Blockchain Implementation in Cyber Security and Cyber Forensics



Blockchain is an emerging technology that is quite popular nowadays due to the popularity of cryptocurrency. Apart from blockchain being used in cryptocurrency, it is also marketed as a cure for a lot of things including cybersecurity. Blockchain is considered to be a nearly impenetrable technology as by design, blockchain is resistant to modification of the data. The blockchain contains a list of records or blocks which are linked using cryptography. Each of those individual records/blocks contains information and data that are combined together and verified. Information such as a cryptographic hash function of the previous block, timestamp, and transaction details are permanently recorded in a distributed ledger. The ledger is decentralized in nature, all transactions are done across a peer-to-peer network. Blockchain technology is designed in such a way that there is no central authority or storage location. Every user on the network plays a part in storing some or all of the blockchain. Everyone is responsible for verifying the data that is stored and/or shared to make sure false data cannot be added and existing data cannot be removed.


Blockchain technology has been around for more than a decade. It was invented by a person using the name Satoshi Nakamoto in 2008 to serve as the public transaction ledger of the cryptocurrency bitcoin. However, as technology has gradually spread worldwide, people have begun using it in a variety of ways in numerous industries, including as a means to increase cybersecurity. Blockchain is a chain of records that leads to the formation of a distributed network that can have millions of users all over the world. Every user can add information to the blockchain and all data in the blockchain is secured through cryptography. Every other member of the network is responsible for verifying that the data being added to the blockchain is real. This is done using a system of three keys private, public, and the receiver’s key that allow members to check the veracity of the data while also confirming whom it comes from. The verified data then form a block and will be added to the chain of data. In order to make updates to a particular piece of data, the owner of that data must add a new block on top of the previous block, creating a very specific chain of code.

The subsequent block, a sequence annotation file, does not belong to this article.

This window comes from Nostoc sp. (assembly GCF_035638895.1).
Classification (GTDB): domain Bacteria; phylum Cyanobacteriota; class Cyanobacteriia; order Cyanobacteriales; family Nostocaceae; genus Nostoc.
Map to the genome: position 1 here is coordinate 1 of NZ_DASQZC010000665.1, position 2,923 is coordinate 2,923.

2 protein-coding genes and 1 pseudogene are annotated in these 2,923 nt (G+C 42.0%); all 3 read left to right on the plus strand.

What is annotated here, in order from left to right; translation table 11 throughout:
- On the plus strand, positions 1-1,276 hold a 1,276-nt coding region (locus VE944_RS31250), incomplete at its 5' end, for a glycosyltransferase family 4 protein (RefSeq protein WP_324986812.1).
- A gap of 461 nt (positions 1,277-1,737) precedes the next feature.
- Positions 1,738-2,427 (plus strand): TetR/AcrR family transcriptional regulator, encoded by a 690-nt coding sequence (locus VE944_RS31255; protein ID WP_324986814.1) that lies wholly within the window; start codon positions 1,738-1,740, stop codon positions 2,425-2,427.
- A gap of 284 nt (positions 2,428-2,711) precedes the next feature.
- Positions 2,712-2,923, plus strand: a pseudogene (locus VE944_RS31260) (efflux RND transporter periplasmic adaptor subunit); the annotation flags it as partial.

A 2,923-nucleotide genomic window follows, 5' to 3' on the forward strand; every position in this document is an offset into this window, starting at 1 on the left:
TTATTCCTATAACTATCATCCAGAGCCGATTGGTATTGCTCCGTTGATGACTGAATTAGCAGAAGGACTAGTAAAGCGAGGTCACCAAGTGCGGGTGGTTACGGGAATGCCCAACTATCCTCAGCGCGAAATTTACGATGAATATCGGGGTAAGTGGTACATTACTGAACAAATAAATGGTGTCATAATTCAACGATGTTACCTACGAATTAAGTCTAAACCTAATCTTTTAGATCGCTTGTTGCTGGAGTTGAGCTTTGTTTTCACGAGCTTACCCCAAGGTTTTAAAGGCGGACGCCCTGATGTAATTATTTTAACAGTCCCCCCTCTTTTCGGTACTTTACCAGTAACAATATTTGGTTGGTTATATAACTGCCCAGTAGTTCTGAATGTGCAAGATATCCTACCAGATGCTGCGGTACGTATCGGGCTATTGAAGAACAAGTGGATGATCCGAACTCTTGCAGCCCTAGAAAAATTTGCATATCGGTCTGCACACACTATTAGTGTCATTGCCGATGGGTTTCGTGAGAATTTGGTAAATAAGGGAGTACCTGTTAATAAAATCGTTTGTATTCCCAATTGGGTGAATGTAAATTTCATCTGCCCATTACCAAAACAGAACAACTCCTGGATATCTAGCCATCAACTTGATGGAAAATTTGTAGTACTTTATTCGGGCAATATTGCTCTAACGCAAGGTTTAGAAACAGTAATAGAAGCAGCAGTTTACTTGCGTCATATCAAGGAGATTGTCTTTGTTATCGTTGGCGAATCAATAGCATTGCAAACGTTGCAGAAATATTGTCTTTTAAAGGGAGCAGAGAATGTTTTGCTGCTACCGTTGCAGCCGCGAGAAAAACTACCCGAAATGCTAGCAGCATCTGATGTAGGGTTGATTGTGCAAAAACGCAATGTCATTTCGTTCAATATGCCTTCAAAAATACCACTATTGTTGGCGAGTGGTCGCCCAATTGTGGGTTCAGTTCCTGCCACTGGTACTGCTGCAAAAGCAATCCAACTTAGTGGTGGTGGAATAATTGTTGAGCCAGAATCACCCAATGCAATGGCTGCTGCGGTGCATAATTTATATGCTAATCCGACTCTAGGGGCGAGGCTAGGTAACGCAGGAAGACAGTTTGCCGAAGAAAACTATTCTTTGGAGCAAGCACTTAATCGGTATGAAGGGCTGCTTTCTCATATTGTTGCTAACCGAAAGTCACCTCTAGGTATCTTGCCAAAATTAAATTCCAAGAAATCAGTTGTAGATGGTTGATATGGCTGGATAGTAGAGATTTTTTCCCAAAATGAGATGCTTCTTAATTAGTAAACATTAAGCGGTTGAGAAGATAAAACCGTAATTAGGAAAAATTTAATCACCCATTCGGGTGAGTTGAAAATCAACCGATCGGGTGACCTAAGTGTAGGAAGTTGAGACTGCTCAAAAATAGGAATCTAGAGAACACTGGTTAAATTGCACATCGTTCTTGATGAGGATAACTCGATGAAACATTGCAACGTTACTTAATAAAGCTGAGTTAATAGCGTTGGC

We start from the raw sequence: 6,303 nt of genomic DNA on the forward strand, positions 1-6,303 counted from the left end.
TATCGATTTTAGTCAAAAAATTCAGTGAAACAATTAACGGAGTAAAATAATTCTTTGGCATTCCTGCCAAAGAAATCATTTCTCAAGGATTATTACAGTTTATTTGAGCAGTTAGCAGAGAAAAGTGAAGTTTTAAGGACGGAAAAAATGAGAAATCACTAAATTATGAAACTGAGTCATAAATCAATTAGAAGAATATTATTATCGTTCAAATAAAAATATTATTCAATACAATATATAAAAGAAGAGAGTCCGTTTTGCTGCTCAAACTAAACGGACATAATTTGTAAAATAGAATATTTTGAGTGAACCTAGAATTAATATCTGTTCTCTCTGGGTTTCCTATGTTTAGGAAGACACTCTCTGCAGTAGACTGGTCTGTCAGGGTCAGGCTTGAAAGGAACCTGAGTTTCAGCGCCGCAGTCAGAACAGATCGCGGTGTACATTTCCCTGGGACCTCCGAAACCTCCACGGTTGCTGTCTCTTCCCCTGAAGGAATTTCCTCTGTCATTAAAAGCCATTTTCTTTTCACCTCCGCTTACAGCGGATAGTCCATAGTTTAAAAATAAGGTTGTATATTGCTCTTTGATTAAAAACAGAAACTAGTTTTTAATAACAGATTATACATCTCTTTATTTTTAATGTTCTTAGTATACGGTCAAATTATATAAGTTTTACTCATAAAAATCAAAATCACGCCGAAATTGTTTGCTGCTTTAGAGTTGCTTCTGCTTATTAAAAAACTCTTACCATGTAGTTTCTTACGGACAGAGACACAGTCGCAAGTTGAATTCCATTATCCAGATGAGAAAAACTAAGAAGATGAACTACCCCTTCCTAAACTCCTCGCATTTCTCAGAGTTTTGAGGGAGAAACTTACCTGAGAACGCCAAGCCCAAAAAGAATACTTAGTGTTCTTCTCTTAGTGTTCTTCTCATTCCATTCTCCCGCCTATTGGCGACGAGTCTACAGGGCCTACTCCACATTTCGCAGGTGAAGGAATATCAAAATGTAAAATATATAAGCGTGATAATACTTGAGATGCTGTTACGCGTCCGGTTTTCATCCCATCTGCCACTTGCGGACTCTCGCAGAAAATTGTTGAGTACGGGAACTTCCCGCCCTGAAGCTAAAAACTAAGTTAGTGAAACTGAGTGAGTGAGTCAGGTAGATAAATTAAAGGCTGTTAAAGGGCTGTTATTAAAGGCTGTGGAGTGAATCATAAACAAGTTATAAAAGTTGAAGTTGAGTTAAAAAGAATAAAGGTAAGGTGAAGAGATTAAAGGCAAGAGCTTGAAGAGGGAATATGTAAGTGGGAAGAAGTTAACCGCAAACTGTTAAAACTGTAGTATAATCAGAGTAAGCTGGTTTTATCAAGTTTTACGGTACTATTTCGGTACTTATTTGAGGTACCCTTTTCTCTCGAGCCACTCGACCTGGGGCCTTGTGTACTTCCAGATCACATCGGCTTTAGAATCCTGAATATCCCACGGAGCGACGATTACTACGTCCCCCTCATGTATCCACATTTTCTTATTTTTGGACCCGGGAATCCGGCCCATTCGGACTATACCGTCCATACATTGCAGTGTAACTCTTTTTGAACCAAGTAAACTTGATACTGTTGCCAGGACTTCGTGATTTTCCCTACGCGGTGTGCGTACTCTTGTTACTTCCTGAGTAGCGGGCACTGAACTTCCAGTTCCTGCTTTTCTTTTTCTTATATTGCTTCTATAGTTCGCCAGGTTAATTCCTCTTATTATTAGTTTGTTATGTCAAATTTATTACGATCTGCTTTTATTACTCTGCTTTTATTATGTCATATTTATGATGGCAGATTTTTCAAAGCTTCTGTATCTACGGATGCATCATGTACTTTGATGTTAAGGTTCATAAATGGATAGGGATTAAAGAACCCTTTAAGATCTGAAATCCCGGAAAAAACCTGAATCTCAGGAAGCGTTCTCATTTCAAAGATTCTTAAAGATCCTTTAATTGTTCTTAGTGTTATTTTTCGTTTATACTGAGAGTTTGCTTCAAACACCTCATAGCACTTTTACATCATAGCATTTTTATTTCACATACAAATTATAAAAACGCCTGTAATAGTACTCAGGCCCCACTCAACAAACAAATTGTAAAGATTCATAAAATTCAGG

Blockchain Implementation in Cyber Forensics

The network being accessed by an unauthorized person can lead to data being either stolen or damaged. Hence, it becomes essential for an individual or organization to determine the invasion. The mode of collecting and preserving evidence has a significant role to play in ensuring that the evidence is accountable in the courtroom during various situations such as lawsuits or criminal complaints.